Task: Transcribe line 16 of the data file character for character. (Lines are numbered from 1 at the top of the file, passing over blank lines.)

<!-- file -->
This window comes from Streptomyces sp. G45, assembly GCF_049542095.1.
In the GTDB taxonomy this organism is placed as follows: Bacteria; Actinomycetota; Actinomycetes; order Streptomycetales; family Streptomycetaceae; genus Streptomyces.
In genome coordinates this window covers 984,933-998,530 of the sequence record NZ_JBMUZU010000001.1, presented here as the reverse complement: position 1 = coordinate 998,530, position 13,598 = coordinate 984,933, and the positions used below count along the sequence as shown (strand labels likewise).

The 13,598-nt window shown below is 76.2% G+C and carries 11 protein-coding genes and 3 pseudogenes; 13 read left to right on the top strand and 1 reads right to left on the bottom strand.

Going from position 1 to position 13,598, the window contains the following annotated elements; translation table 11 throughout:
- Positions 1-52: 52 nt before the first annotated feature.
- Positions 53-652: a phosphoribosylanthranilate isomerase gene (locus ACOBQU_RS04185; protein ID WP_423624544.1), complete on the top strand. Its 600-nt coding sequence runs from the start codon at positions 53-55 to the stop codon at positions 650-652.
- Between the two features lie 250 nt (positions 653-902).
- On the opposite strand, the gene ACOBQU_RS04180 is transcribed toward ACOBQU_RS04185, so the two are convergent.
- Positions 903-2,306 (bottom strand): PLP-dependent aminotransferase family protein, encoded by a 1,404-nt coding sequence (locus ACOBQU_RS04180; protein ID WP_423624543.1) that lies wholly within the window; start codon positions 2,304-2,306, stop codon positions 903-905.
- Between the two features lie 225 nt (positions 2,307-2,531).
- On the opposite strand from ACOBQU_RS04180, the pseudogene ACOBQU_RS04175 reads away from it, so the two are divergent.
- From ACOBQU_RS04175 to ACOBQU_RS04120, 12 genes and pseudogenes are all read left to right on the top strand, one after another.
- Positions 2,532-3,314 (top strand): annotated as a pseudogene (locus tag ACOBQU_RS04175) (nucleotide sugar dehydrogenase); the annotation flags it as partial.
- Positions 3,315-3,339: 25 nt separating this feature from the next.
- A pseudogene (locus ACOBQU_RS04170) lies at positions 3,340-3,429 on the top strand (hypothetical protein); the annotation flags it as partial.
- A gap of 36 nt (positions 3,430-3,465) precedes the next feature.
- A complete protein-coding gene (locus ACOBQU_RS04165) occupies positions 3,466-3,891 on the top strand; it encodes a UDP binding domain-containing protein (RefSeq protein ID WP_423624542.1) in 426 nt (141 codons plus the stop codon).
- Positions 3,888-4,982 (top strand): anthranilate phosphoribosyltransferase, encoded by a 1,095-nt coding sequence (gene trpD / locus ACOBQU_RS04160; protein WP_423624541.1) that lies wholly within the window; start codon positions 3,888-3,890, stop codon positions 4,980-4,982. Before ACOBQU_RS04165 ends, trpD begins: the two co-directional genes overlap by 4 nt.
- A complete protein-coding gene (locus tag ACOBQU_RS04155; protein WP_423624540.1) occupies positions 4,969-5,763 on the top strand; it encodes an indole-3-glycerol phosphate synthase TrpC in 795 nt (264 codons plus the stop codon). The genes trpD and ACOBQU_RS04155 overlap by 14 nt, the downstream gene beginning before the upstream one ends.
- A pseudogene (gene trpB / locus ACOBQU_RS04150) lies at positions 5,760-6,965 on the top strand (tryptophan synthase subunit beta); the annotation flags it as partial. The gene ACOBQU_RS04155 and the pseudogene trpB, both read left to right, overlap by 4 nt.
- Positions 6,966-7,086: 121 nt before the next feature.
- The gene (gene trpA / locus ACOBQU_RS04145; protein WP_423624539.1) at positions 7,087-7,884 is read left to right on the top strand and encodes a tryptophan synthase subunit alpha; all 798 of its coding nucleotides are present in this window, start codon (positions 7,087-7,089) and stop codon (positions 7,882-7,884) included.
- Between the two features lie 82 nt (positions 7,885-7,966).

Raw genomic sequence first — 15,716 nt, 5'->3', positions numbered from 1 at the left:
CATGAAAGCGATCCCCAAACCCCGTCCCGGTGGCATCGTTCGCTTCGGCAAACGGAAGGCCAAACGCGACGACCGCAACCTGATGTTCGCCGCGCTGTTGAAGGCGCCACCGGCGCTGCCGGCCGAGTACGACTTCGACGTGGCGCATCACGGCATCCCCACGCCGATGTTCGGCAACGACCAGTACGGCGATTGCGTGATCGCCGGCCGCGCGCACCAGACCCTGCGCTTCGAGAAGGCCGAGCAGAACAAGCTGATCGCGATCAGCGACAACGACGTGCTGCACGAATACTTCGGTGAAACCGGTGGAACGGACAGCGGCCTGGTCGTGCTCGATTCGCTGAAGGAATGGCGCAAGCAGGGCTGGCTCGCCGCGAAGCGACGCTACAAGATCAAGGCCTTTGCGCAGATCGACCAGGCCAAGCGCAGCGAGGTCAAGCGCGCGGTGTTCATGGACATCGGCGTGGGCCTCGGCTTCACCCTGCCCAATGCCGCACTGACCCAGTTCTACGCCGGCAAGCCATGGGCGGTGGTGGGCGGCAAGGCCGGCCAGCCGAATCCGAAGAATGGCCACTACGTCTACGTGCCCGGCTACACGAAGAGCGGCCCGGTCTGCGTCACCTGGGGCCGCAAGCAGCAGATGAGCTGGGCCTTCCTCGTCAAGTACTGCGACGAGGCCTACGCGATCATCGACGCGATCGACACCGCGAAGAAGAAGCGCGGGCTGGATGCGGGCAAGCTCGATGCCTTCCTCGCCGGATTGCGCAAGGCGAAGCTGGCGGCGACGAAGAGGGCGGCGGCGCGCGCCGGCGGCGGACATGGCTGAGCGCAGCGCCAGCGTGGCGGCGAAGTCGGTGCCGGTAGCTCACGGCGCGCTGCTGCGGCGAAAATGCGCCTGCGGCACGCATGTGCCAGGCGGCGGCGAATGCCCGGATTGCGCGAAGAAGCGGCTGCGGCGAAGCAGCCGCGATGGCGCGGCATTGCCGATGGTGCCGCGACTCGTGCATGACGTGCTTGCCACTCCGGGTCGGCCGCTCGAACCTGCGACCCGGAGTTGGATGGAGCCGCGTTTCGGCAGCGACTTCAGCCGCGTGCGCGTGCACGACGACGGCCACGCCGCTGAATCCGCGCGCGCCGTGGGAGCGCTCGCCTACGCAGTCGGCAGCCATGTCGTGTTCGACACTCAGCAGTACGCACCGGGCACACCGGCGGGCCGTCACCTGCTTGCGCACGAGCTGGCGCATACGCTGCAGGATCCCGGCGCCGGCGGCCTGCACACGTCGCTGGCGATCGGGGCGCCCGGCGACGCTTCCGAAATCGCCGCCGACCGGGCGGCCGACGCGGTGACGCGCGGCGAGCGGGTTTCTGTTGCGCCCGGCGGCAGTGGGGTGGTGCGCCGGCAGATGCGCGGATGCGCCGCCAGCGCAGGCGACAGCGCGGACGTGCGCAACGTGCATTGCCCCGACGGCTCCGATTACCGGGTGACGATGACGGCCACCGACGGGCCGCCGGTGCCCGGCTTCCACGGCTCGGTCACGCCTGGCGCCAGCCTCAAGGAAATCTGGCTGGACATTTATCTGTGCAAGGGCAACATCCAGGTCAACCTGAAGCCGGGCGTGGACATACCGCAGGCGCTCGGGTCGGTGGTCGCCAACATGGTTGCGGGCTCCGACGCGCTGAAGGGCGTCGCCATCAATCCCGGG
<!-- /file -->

- A pseudogene (locus ACOBQU_RS04170) lies at positions 3,340-3,429 on the top strand (hypothetical protein); the annotation flags it as partial.